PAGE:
• Article: Hansen, J., Cherest, H., and Kieliand-Brandt, M.C. 1994. Two divergent MET10 genes, one from Saccharomyces cerevisiae and one from Saccharomyces carlsbergensis, encode the alpha subunit of sulfite reductase and specify potential binding sites for FAD and NADPH. J. Bacteriol. 176, 6050-6058.
    • Content area/major concepts: The MET10 gene was identified by complementation with plasmids from a S. cerevisiae library. The MET10 gene had been previously mapped to chromosome 6 by classical genetics. Restriction enzyme mapping was used to localize the gene on the chromosome. Northern blots were used to study regulation of MET10 expression.
    • Methods or technology used to obtain data: plasmids, DNA cloning, gene sequencing, chromosome mapping, northern blots
    • How the CREATE strategy was used:
    • Biggest teaching challenge: Students have trouble understanding library construction and the quantitative issues associated with library screening.
    • Article: Crane, B.R., Siegel, L.M., and Getzoff, E.D. 1997. Probing the catalytic mechanism of sulfite reductase by X-ray crystallography: Structures of the Escherichia coli hemoprotein in complex with substrates, inhibitors, intermediates, and products. Biochemistry 36, 12120-12137.
    • Content area/major concepts: Yeast sulfite reductase has not been crystallized. This paper presents multiple crystal structures of the orthologous E. coli enzyme. The papers show how substrates bind to the active site and how substrate binding brings about conformational changes in an enzyme.
    • Methods or technology used to obtain data: Protein overexpression, X-ray crystallography
    • How the CREATE strategy was used:
    • Biggest teaching challenge: We will do just a portion of this paper, which is beyond the students. I will use this paper together with some Protein Data Bank searches and exercises. We also will spend some time using molecular visualization software to manipulate the structures from this paper.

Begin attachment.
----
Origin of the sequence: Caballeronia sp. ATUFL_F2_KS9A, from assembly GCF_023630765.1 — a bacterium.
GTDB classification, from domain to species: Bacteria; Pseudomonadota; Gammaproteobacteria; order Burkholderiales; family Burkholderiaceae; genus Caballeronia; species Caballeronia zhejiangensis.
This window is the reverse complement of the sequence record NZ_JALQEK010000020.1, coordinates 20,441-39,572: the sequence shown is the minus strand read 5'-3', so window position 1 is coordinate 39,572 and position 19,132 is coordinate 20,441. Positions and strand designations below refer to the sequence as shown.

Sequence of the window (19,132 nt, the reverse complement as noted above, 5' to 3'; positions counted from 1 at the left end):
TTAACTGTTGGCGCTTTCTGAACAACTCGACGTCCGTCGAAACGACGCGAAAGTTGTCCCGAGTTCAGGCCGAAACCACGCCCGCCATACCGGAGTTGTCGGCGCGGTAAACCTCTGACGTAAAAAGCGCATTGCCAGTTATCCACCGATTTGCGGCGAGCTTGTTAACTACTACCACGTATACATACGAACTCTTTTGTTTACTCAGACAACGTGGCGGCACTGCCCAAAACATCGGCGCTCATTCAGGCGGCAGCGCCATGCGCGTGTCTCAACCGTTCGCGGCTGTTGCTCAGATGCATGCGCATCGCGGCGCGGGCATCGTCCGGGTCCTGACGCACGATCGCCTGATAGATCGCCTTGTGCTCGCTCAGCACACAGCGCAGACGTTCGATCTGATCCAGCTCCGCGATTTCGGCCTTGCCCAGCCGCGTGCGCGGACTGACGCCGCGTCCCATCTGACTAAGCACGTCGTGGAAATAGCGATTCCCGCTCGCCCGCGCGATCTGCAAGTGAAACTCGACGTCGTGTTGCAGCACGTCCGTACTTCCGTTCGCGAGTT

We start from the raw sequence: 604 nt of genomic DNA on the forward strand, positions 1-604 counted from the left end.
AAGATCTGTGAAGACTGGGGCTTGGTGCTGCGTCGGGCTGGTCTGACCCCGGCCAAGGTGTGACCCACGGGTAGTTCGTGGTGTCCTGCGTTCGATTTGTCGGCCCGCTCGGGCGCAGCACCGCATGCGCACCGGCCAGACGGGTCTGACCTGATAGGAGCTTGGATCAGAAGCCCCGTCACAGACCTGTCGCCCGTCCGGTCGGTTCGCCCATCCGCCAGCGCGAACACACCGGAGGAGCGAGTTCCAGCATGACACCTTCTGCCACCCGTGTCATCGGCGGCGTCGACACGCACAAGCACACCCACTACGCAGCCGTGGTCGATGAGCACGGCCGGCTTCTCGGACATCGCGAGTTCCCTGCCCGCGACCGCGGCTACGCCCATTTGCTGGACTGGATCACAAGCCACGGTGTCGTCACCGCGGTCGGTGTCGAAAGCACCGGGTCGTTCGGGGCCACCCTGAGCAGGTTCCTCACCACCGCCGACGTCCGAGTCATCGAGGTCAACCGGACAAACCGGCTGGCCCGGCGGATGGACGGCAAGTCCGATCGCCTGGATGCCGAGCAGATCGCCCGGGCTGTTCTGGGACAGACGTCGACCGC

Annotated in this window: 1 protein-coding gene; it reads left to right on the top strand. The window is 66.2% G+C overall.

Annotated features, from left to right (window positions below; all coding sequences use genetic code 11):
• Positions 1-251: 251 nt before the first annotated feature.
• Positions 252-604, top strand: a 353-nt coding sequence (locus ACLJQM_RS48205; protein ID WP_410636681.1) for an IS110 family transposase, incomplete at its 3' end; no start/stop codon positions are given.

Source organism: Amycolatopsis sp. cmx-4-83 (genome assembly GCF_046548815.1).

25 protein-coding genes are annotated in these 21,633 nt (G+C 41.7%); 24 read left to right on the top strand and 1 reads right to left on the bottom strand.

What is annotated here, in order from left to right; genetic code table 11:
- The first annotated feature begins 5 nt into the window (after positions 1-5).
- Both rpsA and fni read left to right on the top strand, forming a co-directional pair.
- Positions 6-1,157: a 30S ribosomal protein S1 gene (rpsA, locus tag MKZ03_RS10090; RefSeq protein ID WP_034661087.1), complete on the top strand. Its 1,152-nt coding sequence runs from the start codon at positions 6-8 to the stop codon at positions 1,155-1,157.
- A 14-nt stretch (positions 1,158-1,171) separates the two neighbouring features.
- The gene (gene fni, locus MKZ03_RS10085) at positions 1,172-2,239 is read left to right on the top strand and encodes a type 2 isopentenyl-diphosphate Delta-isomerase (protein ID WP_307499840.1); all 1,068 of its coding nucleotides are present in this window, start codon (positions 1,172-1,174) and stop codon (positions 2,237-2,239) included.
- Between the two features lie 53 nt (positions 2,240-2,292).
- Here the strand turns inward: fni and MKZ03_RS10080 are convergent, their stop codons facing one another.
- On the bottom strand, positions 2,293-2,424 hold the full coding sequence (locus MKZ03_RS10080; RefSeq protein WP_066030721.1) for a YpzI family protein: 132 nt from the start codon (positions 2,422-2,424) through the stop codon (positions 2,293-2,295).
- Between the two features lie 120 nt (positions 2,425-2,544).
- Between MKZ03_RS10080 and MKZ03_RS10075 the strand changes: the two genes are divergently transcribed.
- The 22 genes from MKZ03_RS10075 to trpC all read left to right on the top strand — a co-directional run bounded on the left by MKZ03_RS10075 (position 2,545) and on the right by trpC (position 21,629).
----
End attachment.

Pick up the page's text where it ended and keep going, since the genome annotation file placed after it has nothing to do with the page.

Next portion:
• Article: Cordente, A.G., Heinrich, A., Pretorius, I.S., and Swiegers, J.H. 2009. Isolation of sulfite reductase variants of a commercial wine yeast with significantly reduced hydrogen sulfide production. FEMS Yeast Research 9, 446-459.
    • Content area/major concepts: The authors are interested in developing a wine yeast strain that produces lower amounts of hydrogen sulfide. They focus on sulfite reductase as a target for mutagenesis, hypothesizing that reductions in sulfite reductase will reduce hydrogen sulfide production. Following a genetic screen for sulfide production, the MET5 and MET10 genes are sequenced in mutant strains and mutant alleles are identified. Plasmid complementation is used to evaluate whether the mutations have reduced sulfide production. The paper provides a good example of structure/function relationships.
    • Methods or technology used to obtain data: genetic screen, gene cloning, PCR, site-directed mutagenesis, DNA sequencing, plasmid complementation
    • How the CREATE strategy was used:
    • Biggest teaching challenge: Students will need some help with the genetic screens and this will be the first paper that deals with a diploid strain, raising lots of issues about genetic background.